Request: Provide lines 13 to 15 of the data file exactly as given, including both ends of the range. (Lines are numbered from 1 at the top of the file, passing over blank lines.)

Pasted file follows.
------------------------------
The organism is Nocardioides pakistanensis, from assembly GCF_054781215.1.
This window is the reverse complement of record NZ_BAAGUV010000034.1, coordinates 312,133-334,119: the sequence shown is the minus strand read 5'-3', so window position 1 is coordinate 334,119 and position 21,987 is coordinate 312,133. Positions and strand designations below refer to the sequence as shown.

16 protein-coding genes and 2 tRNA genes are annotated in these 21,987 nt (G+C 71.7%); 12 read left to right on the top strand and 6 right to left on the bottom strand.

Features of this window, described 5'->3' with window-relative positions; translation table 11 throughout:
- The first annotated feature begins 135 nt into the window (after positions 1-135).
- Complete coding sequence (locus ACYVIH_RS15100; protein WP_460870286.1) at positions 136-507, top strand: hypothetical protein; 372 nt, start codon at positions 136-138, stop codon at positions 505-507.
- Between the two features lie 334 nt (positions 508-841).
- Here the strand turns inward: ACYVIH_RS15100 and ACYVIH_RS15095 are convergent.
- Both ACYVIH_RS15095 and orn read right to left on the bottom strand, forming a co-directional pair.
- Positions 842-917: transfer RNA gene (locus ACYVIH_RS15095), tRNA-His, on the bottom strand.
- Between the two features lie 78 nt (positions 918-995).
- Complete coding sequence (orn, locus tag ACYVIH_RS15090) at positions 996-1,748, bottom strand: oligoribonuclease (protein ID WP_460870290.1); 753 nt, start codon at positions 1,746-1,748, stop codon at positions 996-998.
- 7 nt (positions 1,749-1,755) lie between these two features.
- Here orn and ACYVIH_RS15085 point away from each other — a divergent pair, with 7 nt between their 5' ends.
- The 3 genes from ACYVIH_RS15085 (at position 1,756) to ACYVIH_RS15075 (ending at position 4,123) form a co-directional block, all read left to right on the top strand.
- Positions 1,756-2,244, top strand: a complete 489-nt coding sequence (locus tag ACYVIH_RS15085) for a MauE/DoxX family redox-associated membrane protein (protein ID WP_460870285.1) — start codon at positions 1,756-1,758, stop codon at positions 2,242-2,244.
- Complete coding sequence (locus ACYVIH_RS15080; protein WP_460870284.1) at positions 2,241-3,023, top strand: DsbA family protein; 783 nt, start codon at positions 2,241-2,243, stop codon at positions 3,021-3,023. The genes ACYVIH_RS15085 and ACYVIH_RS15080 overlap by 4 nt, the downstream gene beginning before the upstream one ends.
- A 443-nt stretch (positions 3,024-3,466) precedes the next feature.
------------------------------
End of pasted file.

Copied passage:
- 7 nt (positions 1,749-1,755) lie between these two features.
- Here orn and ACYVIH_RS15085 point away from each other — a divergent pair, with 7 nt between their 5' ends.
- The 3 genes from ACYVIH_RS15085 (at position 1,756) to ACYVIH_RS15075 (ending at position 4,123) form a co-directional block, all read left to right on the top strand.